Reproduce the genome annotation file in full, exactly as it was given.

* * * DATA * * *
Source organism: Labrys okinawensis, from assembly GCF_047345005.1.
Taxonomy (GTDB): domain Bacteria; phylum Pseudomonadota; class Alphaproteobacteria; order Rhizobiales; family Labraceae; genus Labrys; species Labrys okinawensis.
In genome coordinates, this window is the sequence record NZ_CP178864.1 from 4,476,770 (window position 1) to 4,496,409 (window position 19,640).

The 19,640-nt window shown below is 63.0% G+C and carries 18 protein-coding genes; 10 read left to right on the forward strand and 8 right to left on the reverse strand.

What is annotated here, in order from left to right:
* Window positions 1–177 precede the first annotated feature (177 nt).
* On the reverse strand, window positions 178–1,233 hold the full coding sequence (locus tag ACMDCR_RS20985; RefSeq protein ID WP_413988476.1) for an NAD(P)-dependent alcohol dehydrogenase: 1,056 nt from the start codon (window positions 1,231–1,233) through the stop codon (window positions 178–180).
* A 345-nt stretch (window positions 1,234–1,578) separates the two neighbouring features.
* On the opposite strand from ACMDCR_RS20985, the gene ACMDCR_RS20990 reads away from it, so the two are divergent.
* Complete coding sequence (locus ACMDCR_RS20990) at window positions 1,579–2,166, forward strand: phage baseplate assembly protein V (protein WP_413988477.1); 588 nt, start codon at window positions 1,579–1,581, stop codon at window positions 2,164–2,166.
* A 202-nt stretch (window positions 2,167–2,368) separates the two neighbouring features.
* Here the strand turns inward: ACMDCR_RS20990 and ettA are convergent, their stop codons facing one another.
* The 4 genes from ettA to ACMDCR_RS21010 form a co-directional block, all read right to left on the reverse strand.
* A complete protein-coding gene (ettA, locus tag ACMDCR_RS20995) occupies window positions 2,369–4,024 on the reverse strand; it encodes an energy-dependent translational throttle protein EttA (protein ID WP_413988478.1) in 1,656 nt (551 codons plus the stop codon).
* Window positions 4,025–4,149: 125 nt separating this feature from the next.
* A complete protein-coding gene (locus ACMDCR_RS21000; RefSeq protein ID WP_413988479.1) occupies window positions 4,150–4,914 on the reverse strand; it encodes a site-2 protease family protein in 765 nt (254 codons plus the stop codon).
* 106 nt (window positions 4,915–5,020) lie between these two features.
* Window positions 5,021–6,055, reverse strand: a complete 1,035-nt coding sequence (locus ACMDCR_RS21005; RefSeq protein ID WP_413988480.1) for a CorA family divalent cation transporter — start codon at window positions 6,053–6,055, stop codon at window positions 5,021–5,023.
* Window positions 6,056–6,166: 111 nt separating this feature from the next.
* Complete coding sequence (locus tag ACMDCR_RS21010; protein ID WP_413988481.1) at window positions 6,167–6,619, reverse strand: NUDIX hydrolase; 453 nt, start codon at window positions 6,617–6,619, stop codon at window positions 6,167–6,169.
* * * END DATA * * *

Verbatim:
Source organism: Labrys okinawensis, from assembly GCF_047345005.1.
Taxonomy (GTDB): domain Bacteria; phylum Pseudomonadota; class Alphaproteobacteria; order Rhizobiales; family Labraceae; genus Labrys; species Labrys okinawensis.
In genome coordinates, this window is the sequence record NZ_CP178864.1 from 4,476,770 (window position 1) to 4,496,409 (window position 19,640).

The 19,640-nt window shown below is 63.0% G+C and carries 18 protein-coding genes; 10 read left to right on the forward strand and 8 right to left on the reverse strand.

What is annotated here, in order from left to right:
* Window positions 1–177 precede the first annotated feature (177 nt).
* On the reverse strand, window positions 178–1,233 hold the full coding sequence (locus tag ACMDCR_RS20985; RefSeq protein ID WP_413988476.1) for an NAD(P)-dependent alcohol dehydrogenase: 1,056 nt from the start codon (window positions 1,231–1,233) through the stop codon (window positions 178–180).
* A 345-nt stretch (window positions 1,234–1,578) separates the two neighbouring features.
* On the opposite strand from ACMDCR_RS20985, the gene ACMDCR_RS20990 reads away from it, so the two are divergent.
* Complete coding sequence (locus ACMDCR_RS20990) at window positions 1,579–2,166, forward strand: phage baseplate assembly protein V (protein WP_413988477.1); 588 nt, start codon at window positions 1,579–1,581, stop codon at window positions 2,164–2,166.
* A 202-nt stretch (window positions 2,167–2,368) separates the two neighbouring features.
* Here the strand turns inward: ACMDCR_RS20990 and ettA are convergent, their stop codons facing one another.
* The 4 genes from ettA to ACMDCR_RS21010 form a co-directional block, all read right to left on the reverse strand.
* A complete protein-coding gene (ettA, locus tag ACMDCR_RS20995) occupies window positions 2,369–4,024 on the reverse strand; it encodes an energy-dependent translational throttle protein EttA (protein ID WP_413988478.1) in 1,656 nt (551 codons plus the stop codon).
* Window positions 4,025–4,149: 125 nt separating this feature from the next.
* A complete protein-coding gene (locus ACMDCR_RS21000; RefSeq protein ID WP_413988479.1) occupies window positions 4,150–4,914 on the reverse strand; it encodes a site-2 protease family protein in 765 nt (254 codons plus the stop codon).
* 106 nt (window positions 4,915–5,020) lie between these two features.
* Window positions 5,021–6,055, reverse strand: a complete 1,035-nt coding sequence (locus ACMDCR_RS21005; RefSeq protein ID WP_413988480.1) for a CorA family divalent cation transporter — start codon at window positions 6,053–6,055, stop codon at window positions 5,021–5,023.
* Window positions 6,056–6,166: 111 nt separating this feature from the next.
* Complete coding sequence (locus tag ACMDCR_RS21010; protein ID WP_413988481.1) at window positions 6,167–6,619, reverse strand: NUDIX hydrolase; 453 nt, start codon at window positions 6,617–6,619, stop codon at window positions 6,167–6,169.